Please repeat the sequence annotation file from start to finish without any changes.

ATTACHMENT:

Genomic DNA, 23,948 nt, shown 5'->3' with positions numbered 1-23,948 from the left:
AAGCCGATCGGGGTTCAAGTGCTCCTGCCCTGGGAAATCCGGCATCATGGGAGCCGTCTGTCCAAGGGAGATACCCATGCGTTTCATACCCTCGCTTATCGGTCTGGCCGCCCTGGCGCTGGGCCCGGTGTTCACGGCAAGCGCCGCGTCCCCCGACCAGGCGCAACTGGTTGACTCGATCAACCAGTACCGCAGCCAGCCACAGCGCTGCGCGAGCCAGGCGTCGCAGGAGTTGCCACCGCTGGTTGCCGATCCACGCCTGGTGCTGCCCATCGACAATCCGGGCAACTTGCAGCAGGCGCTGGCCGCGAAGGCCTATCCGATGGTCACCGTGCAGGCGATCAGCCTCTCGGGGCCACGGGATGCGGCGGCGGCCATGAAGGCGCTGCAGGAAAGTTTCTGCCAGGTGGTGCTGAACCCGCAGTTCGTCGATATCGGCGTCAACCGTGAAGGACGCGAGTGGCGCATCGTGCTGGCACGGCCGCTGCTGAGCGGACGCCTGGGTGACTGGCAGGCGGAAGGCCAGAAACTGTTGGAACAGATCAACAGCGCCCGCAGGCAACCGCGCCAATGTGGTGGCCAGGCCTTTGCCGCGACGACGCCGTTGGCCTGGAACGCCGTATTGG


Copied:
Genomic DNA, 23,948 nt, shown 5'->3' with positions numbered 1-23,948 from the left:
AAGCCGATCGGGGTTCAAGTGCTCCTGCCCTGGGAAATCCGGCATCATGGGAGCCGTCTGTCCAAGGGAGATACCCATGCGTTTCATACCCTCGCTTATCGGTCTGGCCGCCCTGGCGCTGGGCCCGGTGTTCACGGCAAGCGCCGCGTCCCCCGACCAGGCGCAACTGGTTGACTCGATCAACCAGTACCGCAGCCAGCCACAGCGCTGCGCGAGCCAGGCGTCGCAGGAGTTGCCACCGCTGGTTGCCGATCCACGCCTGGTGCTGCCCATCGACAATCCGGGCAACTTGCAGCAGGCGCTGGCCGCGAAGGCCTATCCGATGGTCACCGTGCAGGCGATCAGCCTCTCGGGGCCACGGGATGCGGCGGCGGCCATGAAGGCGCTGCAGGAAAGTTTCTGCCAGGTGGTGCTGAACCCGCAGTTCGTCGATATCGGCGTCAACCGTGAAGGACGCGAGTGGCGCATCGTGCTGGCACGGCCGCTGCTGAGCGGACGCCTGGGTGACTGGCAGGCGGAAGGCCAGAAACTGTTGGAACAGATCAACAGCGCCCGCAGGCAACCGCGCCAATGTGGTGGCCAGGCCTTTGCCGCGACGACGCCGTTGGCCTGGAACGCCGTATTGG